What was the prevailing concern for Isbell’s last album Something More Than Free? It was that it was a too sleepy. And as time has gone on, and especially now that The Nashville Sound has graced our ears, that previous assessment seems even more fair and warranted. But like all great artists, Isbell espied this assessment himself, and reared back, called upon his Southern rock roots, and put a little panache behind this new effort. The Nashville Sound is incredibly rangy and diverse, satiating many sectors of the musical palette, including rock, country, acoustic singer-songwriter material, and stuff in between.
In fact the album begins and ends with what are arguably two of the most country tracks Jason Isbell has ever released—the remorseful “Last Of My Kind,” which is about the world leaving you behind, and the reflective, “Something To Love.” If anyone questions the roots of authenticity of Jason Isbell, this final song drives home just how crucial the Southern experience has been to his life.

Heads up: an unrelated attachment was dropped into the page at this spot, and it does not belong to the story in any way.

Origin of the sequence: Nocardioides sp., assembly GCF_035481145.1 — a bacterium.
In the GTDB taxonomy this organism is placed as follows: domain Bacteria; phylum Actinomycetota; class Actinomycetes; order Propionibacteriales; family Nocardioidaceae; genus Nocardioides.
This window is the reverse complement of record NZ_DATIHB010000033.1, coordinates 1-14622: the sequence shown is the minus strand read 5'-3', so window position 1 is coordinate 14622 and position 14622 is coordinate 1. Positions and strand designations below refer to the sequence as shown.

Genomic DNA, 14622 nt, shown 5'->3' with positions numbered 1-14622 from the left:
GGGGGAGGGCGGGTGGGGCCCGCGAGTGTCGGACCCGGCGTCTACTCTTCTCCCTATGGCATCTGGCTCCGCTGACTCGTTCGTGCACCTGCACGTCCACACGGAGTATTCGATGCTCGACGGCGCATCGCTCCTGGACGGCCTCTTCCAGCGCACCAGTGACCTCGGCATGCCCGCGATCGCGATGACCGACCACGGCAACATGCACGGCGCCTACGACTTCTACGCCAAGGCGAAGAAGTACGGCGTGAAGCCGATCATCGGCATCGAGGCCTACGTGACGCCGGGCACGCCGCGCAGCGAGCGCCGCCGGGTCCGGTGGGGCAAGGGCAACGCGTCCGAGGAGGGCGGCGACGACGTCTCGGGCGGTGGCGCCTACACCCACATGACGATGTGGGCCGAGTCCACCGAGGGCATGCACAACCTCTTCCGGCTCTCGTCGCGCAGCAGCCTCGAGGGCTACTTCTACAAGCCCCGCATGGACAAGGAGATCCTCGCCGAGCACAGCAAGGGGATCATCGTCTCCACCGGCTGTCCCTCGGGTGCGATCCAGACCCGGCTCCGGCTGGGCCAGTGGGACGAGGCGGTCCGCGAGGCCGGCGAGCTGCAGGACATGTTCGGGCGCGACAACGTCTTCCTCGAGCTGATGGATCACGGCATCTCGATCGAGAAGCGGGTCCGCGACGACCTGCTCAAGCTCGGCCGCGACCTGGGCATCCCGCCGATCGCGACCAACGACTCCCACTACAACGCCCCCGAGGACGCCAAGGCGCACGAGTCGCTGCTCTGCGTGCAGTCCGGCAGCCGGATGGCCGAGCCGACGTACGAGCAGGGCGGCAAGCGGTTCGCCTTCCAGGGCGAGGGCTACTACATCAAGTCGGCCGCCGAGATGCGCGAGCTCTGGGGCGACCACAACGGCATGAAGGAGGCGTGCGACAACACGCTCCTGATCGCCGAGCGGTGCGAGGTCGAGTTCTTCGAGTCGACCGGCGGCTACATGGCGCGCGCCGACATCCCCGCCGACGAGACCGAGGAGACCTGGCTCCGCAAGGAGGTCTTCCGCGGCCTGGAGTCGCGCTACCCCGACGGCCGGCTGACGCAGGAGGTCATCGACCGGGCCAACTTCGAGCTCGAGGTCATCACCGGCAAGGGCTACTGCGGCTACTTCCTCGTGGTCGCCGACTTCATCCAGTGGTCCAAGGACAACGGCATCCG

I was born in a tiny southern town
I grew up with all my family around
We made music on the porch on Sunday nights
Old man with an old guitar smoking Winston Lights
Old women harmonizing with the wind
Singing softly to the savior like a friend
They taught me how to make the chords and sing the words
I’m still singing like that great speckled bird
But The Nashville Sound is not a country album. It’s a Jason Isbell album. We want to claim it as country because it’s just so damn good regardless of what you call it. Country music should be proud to have Isbell within its ranks, and that’s the same reason so many try to extract an artist like Sam Hunt. A track like “Anxiety” isn’t really country at all. It’s not like any song we’ve heard from Isbell in the past. But it’s good, and most every roots-based genre will look to claim it.